By: Christina Paulus
Cryotherapy is a three-minute cold therapy that uses liquid nitrogen to lower your body temperature to -200 degrees Farenheit. You heard that right: negative 200 degrees. The therapy is administered in a chamber that looks like a time machine.
Emily Hyde, a biology major at SMU, worked for a local cryotherapy center in Fort Worth while in high school and used the machine practically every day. She loved the procedure.
“I couldn’t tell at first, but after going a couple days in a row, I noticeably had more energy and slept better,” she said.
But not so fast.
In a July 2016 report by the Food and Drug Administration, researchers found that potential risks of cryotherapy include asphyxiation, oxygen deficiency, frostbite, burns, and even eye injury due to the freezing temperatures and low amount of oxygen in the chamber.
That’s not stopping people from using the technique. There are more than 10 cryotherapy locations within a 50 mile radius of SMU, including CryoUSA in Snider Plaza. And the relatively high cost – about $60 per session – is also not a deterrent.
Mary Lou Walnut, a senior account sales representative for CryoUSA, believes that cryotherapy has benefits, but she acknowledges the possible health risks.
“It is a quick recovery, it’s great for an endorphin rush so it’s a natural energy boost, and it helps with inflammation,” Walnut said. “But when you’re taking the skin temperature down to -40 degrees Celsius, you are always risking potential frost bite.”
Dallas native and competitive tennis player Caroline Turner, 21, said she had a bad experience from cryotherapy when employees did not train her on the safe use of the machine. Turner said she did not know that she was supposed to manually turn on the machine, and the liquid nitrogen sprayed on only her calf.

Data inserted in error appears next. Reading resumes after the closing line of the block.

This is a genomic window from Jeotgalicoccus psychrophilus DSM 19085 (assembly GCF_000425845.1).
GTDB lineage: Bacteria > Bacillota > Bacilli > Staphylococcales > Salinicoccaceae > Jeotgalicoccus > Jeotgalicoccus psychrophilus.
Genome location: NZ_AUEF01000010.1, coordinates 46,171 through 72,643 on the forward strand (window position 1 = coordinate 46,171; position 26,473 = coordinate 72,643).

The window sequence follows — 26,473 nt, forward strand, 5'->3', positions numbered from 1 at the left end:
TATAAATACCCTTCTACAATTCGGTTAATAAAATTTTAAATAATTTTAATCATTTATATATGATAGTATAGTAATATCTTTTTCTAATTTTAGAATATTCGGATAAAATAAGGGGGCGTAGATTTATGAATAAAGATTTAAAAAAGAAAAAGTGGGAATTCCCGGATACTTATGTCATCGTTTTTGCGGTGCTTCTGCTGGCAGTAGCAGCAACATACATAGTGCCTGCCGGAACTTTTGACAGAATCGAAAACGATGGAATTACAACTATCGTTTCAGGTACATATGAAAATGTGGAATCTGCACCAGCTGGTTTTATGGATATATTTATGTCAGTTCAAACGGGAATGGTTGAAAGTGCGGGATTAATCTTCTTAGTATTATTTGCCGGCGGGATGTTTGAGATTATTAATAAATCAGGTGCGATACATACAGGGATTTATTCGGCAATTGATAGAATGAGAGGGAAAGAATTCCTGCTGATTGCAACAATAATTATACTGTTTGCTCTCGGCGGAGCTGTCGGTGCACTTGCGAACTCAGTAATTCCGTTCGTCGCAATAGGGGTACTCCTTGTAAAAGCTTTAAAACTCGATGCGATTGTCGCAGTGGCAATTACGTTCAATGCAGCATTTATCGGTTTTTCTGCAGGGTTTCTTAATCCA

“I got burned because the people in charge of the machine didn’t know how to work it properly,” said Turner, who visited a cryotherapy spa in Dallas.
Turner’s calf fully recovered and today she is a member of the Auburn University women’s tennis team.
Walnut advises people who are pregnant or have vascular or heart issues, allergies to the cold, a cold or fever, or another serious medical condition, not to use the machine unless they have been cleared by a doctor.
“You need to consult with your doctor,” Walnut said. Clients should also always be asked to fill out information forms and a waiver before their first treatment.
For those who are considering the procedure, Walnut pointed to the Discovery Channel story of CryoUSA and Whole Body Cryotherapy, which shows how the machine works.
Royal Oaks Country Club tennis coach and SMU alum Anna Kate Anderson uses cryotherapy after her workouts.
“Cryo is the perfect way to cool down,” Anderson said. “Not only do I literally cool down, but I’m also not sore the next day. It’s like a modern-day ice bath but better because it’s only a couple minutes.”
A recent study published by the national center for biotechnology information found that ice baths induced bigger intramuscular temperature reductions in comparison to cryotherapy.
The Cryo Spa Fort Worth manager Chelsea Seisert believes that cryotherapy has a range of benefits that improve body functions. She said the number one reason people ask for the procedure is to reduce muscle inflammation.
“It’s also great for burning calories and helps produce collagen in the body to tighten skin, increases serotonin to regulate your mood and appetite, helps you sleep, and helps your body heal itself naturally from the inside out,” Seisert said.
Seisert said she practices cryotherapy every day and has noticed improvements.
“Sometimes it takes 3 to 5 times to get into it and see what cryo does for yourself personally,” she said. “I do sleep better at night, and it’s really good for my back pain and sciatic problems. I don’t have that much pain anymore, and it boosts my energy level at work.”